This week, I took a big step in my business, and hired my first employee.
It’s actually been a long time coming, as I’ve been waiting for Amy, who will take on the role of production manager, to finish grad school.
It’s a big step, but I feel absolutely certain it’s the right step for my business. But that brings up a question that I know many of you are wondering:
“How do I know when it’s time to hire my first employee?”
Well, here are five steps you can use to help you decide if hiring someone is in the near future:
1. Figure out what kind of work you need done. Before you can begin to think about hiring an employee, you need to figure out what kind of work that employee would do. Every time I was working in my studio or office and thought to myself, “someone else could do this,” I made a note in my phone.
When you’re thinking about what work needs to be done, you should also think about what work could be getting done if someone else could do what you’re currently doing. I decided to hire someone to handle the bulk of my (jewelry) production because I saw the same pattern all the time. I would leave a trade show full of all kinds of design and marketing ideas, but never get around to executing them because I had to fill orders. Having someone to help with production frees me up to tackle activities that will help grow my business.
2. Know your numbers. One of the biggest things I got out of tracking my numbers last year was the confidence to know that I could afford an employee. Because I now know exactly how much money I need each month to run my business and pay my bills, I was easily able to figure out how much money I need to bring in each month to afford an employee.
When you’re calculating the cost of your potential employee, keep in mind that it’s not just the cost of their hourly wage. Taxes and Social Security mean you’ll be paying more than their set hourly, not to mention any new tools, equipment, or materials you’ll need to purchase to help your employee do their job. Before you hire someone, make sure you’ve really done the math on all the potential costs (and the potential increased income). If you aren’t comfortable with numbers, have an accountant give you advice.
3. Build up a cash cushion. Being able to afford an employee on paper is one thing. Being able to pay them is another. One of the other reasons I felt now was the right time to hire someone is that my business has some cash reserves. What this means is if I don’t meet my sales targets for the next few months, I can still afford to keep Amy around. The worst thing you can do is hire someone and then have to fire them after one bad month.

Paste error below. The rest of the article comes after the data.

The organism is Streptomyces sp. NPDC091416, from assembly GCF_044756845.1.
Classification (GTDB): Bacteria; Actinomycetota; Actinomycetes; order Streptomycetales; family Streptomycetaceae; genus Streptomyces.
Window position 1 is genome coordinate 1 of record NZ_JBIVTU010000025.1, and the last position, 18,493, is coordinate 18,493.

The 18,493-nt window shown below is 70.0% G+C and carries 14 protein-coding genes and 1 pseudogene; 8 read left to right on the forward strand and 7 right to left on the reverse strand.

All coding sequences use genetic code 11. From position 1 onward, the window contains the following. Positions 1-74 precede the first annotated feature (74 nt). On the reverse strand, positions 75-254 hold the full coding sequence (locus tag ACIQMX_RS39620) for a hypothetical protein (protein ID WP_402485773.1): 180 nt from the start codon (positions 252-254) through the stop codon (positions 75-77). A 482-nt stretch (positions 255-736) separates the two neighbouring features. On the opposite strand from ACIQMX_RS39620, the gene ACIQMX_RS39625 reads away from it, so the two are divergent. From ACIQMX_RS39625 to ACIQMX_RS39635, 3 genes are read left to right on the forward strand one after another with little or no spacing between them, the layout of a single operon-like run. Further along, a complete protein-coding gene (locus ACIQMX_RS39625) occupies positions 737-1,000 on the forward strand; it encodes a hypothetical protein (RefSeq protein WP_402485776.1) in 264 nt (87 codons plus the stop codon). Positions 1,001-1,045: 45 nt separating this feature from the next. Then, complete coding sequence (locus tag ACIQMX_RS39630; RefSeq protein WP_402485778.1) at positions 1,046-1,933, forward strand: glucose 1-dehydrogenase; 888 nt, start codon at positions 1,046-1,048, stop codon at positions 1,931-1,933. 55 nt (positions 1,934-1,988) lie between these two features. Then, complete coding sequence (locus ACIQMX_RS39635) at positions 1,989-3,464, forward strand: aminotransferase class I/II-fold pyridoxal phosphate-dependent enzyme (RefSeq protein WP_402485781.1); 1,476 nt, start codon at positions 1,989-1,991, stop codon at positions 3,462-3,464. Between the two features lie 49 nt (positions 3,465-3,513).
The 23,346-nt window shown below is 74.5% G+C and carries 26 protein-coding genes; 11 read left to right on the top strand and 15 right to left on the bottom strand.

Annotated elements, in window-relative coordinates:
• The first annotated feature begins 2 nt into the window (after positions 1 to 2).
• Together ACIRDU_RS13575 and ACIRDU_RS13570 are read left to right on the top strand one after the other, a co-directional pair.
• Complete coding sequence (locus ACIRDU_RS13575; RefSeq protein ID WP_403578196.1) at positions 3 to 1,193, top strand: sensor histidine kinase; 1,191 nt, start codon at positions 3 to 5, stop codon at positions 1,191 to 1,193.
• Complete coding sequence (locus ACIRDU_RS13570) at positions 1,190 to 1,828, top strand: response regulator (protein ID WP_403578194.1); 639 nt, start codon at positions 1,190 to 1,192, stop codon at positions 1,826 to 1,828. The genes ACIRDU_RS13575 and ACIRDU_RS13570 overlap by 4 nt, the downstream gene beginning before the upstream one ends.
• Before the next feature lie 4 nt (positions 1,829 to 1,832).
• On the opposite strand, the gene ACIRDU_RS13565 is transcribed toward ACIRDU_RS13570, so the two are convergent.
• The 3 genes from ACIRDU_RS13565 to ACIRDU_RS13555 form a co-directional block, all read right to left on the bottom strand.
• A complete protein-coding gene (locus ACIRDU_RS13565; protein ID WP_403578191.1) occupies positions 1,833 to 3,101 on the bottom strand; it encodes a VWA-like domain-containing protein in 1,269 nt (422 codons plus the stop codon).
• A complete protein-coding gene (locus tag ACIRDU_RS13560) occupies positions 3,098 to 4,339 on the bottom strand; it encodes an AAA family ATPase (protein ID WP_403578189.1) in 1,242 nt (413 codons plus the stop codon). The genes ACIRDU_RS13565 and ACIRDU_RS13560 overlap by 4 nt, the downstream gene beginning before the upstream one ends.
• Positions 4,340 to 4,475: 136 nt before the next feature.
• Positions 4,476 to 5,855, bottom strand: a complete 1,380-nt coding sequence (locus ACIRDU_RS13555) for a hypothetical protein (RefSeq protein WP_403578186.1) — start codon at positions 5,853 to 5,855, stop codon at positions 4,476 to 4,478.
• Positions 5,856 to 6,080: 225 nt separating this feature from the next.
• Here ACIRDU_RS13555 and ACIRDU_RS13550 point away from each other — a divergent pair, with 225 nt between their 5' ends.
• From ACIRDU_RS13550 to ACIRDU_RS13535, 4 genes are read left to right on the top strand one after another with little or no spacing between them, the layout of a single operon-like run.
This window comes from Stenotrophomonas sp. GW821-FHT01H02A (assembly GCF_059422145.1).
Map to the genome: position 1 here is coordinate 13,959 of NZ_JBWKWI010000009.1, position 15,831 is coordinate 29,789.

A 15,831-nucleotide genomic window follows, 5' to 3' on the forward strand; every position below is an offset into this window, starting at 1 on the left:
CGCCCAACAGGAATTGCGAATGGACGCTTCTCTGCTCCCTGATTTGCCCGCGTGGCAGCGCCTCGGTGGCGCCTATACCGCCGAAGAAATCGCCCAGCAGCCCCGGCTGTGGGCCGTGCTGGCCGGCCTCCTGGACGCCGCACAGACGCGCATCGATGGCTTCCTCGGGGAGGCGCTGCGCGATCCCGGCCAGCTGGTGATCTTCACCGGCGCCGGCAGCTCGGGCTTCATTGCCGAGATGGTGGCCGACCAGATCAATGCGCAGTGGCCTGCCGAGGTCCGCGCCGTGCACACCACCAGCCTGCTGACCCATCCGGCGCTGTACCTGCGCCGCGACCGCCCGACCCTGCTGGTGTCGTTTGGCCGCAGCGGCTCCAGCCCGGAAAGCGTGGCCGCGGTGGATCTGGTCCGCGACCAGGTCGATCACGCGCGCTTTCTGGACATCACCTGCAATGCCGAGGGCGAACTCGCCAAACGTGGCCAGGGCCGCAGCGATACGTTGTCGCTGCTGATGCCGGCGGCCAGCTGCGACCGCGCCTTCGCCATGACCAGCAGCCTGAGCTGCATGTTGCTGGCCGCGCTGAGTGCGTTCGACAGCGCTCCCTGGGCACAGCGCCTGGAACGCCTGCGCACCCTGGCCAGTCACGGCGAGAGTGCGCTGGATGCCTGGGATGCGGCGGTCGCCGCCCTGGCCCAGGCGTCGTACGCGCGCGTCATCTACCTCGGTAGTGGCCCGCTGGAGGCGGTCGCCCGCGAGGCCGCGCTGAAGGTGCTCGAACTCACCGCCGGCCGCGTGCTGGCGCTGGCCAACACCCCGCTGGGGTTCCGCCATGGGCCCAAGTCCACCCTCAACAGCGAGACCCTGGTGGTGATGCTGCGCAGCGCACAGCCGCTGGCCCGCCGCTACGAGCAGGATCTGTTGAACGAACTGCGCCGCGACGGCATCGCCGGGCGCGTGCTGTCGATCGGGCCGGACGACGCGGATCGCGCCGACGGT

4. Test the waters. Before you take on an employee, you may want to test things out with other types of help. For instance, if it’s mainly office, administrative, or online tasks that you need help with, you could hire a VA. Having a VA frees you from some of the commitment that comes with hiring an employee.
Before I hired Amy, she did piecework for me during breaks from school. This allowed us to develop a working relationship, it allowed me to know that her skill was up to the quality I needed, and it freed up some of my time. Having a postive experience with Amy before hiring her as an employee makes the transition into employment a lot easier.
5. Decide what kind of business (and life) you really want. Ultimately, when it comes to hiring an employee, you need to decide if this is the direction you want for your life and your business. Running a business with employees is very different from running a one woman show. My dream has always been to create a business that provides meaningful employment for other people, so hiring someone was the next logical step.
Whatever your decisions, whether it’s to hire someone now, in the future, or never to hire, you need to make sure it’s aligned with the way you want your business, and your life to look.
Once you’ve made the decision to hire someone, the hiring process itself doesn’t have to be scary or complicated. I recommend picking up a copy of Hiring Your First Employee. While it’s a little dry (even I couldn’t read it cover to cover) it does give you all the information you need to successfully (and legally) hire your first employee.